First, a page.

I'm a pickup owner, and I love trucks, because I love vehicles with jobs. What I want in a truck is maximum utility, and that's out of step with what actually seems to sell. But now I think I have an idea of how to get the look that sells with near OCD-levels of utility: the double-bed pickup.

There's a few things that led me down this treacherous path. First, my great admiration for cab-over pickup trucks. I have a sort of visceral vendetta against long hoods on pickup trucks. When I think about a truck, I think about how much usable space you get within the confines of the length of the vehicle. It's almost an equation, like this:


... where V= value or utility, u= usable space (this includes both cab area and bed area) and l= overall length of the vehicle. The ideal here would be a value of 1, where the total length of the vehicle was available for the owner's use. Cabover designs get the most possible value from this equation, approaching close to 1 for cabover vehicles like the Subaru Sambar, VW Type II pickup, or the Jeep FC pickups. Most conventional pickups sold in the US have V ratings at best of 0.75, and often lower.


The problem is these sort of cabover designs are really, really unpopular here in the US. A guy from Hyundai actually laughed in my face (and maybe spit? I can't recall) when I asked him about Hyundai bringing some of their cabover trucks to the US. There's a certain look that sells trucks in the US, and that look has a big-ass hood.


The problem is that hood does you no good when it comes to actually hauling stuff, and gets in the way when you're looking to park your truck, maneuver, or carry more cargo. Which is why that hood should be repurposed into another bed.

The key here is simply packaging. My ideal double-bed truck would have a transverse-mid-mounted engine between the cab and the rear pickup bed. Volvo's started using transverse inline-6 engines, and that would seem to be a good idea here, either diesel (Cummins makes some nice ones) or gasoline. A pair of radiator intakes would be placed on both sides of the car, feeding either a pair of smaller radiators (like on a Boxster) or ducted to one larger one.


Exhaust paths would be nice and short, exiting to the middle side of the truck, and as an added plus, most of the sensitive engine parts would be well away from the front or rear of the truck, protecting them during off-roading or accidents. Engine access would be both from below and via a removable panel in the rear bed, which I think would make a decent place to work on the engine.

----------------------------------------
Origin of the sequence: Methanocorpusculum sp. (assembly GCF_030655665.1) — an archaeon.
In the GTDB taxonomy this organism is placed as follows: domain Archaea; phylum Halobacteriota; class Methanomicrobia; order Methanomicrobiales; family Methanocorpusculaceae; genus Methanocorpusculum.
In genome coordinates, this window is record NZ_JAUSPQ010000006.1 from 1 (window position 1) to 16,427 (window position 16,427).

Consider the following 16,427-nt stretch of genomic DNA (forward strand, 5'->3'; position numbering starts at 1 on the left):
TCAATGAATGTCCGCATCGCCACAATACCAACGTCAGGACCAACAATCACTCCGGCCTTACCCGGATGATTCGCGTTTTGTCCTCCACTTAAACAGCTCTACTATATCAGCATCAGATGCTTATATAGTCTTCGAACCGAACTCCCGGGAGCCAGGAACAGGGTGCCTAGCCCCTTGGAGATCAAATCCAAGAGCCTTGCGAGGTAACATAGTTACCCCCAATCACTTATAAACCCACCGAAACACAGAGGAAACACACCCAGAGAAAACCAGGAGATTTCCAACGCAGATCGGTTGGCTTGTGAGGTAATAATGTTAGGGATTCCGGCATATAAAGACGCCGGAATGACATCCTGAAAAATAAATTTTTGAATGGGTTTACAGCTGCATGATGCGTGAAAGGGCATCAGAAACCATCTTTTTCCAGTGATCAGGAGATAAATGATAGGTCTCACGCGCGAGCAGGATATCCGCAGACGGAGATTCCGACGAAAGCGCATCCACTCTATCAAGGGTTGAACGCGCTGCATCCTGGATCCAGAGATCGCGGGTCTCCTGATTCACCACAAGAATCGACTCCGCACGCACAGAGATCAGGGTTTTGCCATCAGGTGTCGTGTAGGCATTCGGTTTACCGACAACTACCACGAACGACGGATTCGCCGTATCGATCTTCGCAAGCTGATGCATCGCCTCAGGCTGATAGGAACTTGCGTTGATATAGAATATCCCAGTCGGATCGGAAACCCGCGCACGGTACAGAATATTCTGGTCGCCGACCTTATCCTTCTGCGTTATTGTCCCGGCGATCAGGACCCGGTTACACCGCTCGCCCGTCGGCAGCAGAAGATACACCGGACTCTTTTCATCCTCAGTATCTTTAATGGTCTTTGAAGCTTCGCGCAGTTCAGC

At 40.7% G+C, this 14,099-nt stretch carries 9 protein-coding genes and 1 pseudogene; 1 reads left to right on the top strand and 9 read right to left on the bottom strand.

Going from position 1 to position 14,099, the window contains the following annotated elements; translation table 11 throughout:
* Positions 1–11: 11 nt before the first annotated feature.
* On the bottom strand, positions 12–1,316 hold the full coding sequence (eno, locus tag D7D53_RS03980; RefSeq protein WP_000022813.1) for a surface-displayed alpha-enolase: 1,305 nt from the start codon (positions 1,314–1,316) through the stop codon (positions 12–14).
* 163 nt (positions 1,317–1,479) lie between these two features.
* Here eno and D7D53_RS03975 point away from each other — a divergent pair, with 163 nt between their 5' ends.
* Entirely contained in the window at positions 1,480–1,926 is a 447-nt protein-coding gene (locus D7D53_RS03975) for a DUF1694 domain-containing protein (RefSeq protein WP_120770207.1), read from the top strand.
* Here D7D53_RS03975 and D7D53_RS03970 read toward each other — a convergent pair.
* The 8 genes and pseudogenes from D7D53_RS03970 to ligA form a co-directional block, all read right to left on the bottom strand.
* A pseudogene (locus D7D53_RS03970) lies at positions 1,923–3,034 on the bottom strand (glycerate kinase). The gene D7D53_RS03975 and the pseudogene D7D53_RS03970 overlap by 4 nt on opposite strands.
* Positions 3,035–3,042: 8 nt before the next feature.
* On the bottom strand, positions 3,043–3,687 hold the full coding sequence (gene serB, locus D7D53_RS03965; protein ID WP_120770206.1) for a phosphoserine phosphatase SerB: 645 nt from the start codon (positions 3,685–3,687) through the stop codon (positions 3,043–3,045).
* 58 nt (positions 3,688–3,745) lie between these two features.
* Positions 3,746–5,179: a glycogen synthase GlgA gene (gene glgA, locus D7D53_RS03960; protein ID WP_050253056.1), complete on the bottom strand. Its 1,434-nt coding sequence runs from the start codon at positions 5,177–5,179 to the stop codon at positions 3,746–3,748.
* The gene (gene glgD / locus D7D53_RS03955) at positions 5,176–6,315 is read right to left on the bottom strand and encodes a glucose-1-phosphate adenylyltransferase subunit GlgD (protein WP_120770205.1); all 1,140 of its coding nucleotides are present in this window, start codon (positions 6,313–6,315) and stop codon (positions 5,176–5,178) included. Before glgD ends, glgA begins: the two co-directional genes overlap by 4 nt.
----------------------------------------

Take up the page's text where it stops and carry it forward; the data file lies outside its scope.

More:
The front bed would likely require a hood or bed cover, since you probably don't want to block your forward vision or have gravel and manure flinging up at the windshield. There would be a second tailgate at the front, which I think should be called a headgate. That headgate would offer plenty of room for design and branding, so I don't think the loss of the big, aggressive grille will be felt that much.


Think about how useful this could be — the average hood is close to 50% of the bed length on most full-length bed trucks, and even closer to the bed size on double cabs. That's that much more usable volume. You could carry two types of payloads that normally wouldn't work well together, like one that's filthy and one that's clean. Or one full of delicate plants and one full of gravel and dirt.

It could be more fuel-efficient and have lower emissions as well, thanks to simply requiring fewer trips in many circumstances. And, unlike most cabover designs, crash safety would not need to be compromised, as Tesla has proven the value of an engineless, open, crumple zone up front.


And, speaking of Tesla, this layout would be ideal for their future pickup truck model. Using the same 'skateboard' chassis they're already using, with its near-axle motors and integrated batteries in the floor, it would be easy to turn this into a dual-bed pickup design. Plus, the area where the gas/diesel engine once resided could be used for ancillaries and additional battery packs.

So, let's recap: Almost all the available length of the truck would be usable for people or cargo, and you still can keep that tough, big-hooded look. You could have tailgate parties from the front or rear or both. Think about that. Two gates upon which you can paint airbrushed murals of eagles and ghost-wolves attacking Communist ninjas. What's not to like here?


Ford still has a couple of weeks before unveiling the new F-150 in Detroit. That should be plenty of time for them to convert whatever they've got into something really amazing, like this.

What do you think? Have I pegged the idiometer, or is it still just in the yellow?